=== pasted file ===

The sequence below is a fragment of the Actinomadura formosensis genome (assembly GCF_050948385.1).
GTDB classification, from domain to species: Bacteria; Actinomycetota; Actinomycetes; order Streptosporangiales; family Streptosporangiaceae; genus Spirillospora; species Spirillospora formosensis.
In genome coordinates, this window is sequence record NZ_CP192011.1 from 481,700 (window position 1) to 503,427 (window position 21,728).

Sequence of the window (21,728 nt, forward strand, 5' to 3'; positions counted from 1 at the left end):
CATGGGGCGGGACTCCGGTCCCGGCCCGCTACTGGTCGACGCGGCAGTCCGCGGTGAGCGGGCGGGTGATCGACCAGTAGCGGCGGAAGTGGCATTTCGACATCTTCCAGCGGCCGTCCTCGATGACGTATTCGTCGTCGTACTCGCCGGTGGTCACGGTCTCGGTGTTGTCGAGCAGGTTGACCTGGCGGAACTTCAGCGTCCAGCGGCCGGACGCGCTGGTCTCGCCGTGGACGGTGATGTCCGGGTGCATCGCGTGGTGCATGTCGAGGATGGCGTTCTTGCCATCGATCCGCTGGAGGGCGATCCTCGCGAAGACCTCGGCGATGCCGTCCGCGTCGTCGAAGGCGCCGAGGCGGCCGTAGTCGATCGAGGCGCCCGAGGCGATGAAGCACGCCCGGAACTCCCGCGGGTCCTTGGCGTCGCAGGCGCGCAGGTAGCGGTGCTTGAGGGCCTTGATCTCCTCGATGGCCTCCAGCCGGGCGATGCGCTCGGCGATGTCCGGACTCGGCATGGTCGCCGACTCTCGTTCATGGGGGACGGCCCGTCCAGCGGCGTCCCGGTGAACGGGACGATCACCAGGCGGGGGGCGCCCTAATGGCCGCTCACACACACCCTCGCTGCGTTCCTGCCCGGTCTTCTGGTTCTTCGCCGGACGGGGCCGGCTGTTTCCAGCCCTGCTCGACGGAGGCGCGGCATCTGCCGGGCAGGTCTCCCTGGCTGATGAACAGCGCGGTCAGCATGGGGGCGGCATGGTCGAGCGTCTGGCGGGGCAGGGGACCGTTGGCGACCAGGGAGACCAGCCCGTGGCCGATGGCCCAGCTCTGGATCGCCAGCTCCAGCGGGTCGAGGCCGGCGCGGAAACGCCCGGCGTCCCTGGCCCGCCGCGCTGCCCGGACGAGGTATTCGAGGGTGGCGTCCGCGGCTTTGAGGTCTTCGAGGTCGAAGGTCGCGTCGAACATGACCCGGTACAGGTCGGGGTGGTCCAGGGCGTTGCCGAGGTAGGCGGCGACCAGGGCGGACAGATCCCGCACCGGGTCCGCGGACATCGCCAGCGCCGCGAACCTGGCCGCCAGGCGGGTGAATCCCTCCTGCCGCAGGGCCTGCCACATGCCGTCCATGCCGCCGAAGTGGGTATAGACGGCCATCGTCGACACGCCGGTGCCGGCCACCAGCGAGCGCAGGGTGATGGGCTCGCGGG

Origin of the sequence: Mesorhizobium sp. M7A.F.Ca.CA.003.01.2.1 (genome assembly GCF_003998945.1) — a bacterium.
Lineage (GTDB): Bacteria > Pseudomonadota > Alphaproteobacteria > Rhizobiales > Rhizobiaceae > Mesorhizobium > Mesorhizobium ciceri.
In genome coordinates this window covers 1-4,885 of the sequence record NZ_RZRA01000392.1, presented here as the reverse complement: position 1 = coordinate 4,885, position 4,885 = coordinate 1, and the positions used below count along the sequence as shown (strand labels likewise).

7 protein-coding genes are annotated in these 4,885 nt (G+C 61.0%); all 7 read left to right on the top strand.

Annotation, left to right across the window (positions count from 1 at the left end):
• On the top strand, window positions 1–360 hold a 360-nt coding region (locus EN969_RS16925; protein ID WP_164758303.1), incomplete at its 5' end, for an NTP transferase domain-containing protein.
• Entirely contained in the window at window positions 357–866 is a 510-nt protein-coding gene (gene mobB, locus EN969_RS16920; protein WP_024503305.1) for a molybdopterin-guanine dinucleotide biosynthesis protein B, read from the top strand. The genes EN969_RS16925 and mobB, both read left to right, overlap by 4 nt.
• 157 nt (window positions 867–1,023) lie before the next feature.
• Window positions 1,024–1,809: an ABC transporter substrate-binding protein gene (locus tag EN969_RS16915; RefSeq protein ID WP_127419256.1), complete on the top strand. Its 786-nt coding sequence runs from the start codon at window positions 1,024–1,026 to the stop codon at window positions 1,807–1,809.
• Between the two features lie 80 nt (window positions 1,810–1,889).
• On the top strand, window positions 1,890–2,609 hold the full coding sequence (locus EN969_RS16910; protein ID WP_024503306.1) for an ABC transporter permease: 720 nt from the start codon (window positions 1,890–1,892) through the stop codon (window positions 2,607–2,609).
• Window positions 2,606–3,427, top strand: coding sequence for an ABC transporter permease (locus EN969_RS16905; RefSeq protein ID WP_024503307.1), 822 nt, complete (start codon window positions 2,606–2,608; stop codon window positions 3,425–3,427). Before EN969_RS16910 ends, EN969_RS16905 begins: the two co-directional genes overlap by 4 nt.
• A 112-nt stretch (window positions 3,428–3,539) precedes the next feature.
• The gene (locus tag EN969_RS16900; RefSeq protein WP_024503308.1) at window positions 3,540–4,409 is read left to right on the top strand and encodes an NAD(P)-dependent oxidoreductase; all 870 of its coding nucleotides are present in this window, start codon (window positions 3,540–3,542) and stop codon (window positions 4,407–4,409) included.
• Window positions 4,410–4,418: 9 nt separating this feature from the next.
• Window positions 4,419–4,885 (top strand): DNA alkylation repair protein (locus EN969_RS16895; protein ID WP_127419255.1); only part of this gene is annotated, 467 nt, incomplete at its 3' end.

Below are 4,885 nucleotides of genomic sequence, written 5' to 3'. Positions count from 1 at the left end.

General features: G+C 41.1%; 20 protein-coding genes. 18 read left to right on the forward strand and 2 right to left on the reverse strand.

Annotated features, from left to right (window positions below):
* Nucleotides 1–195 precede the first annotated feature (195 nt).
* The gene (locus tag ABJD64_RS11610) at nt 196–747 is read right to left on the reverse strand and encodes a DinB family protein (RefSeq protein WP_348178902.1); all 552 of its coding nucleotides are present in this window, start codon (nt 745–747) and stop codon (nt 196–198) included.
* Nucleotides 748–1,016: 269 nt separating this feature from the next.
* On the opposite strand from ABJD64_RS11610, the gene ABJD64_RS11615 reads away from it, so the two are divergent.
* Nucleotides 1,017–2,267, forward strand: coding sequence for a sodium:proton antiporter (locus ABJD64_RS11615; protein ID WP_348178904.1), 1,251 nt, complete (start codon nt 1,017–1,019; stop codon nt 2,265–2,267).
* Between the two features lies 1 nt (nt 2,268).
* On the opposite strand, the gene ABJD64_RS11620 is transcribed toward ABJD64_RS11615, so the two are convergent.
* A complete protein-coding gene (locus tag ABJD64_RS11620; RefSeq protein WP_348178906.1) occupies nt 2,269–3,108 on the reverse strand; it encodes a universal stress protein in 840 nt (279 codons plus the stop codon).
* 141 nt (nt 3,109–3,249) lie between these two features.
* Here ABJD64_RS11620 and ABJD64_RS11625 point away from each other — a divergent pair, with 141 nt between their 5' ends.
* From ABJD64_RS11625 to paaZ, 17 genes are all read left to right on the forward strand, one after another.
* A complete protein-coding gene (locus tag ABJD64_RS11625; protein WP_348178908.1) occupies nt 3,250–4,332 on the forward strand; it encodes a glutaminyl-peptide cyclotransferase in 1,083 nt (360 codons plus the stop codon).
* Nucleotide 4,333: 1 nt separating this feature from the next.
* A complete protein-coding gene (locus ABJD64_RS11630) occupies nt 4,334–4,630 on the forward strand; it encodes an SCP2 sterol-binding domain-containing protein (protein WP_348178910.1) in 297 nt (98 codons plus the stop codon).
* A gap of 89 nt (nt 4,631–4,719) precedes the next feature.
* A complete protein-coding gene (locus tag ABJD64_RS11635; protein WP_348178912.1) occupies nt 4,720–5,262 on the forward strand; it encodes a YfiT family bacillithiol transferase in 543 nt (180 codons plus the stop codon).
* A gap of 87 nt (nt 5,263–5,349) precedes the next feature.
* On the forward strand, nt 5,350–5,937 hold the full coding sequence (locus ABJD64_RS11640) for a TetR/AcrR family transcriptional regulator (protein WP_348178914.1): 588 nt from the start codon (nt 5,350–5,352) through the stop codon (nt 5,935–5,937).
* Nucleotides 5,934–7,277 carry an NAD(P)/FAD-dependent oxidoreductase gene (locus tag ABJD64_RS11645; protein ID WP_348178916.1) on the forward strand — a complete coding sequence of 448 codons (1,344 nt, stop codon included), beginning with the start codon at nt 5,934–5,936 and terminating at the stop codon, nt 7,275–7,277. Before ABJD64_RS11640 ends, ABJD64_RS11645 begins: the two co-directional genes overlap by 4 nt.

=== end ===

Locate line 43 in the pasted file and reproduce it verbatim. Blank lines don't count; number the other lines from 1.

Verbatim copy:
* Nucleotides 5,934–7,277 carry an NAD(P)/FAD-dependent oxidoreductase gene (locus tag ABJD64_RS11645; protein ID WP_348178916.1) on the forward strand — a complete coding sequence of 448 codons (1,344 nt, stop codon included), beginning with the start codon at nt 5,934–5,936 and terminating at the stop codon, nt 7,275–7,277. Before ABJD64_RS11640 ends, ABJD64_RS11645 begins: the two co-directional genes overlap by 4 nt.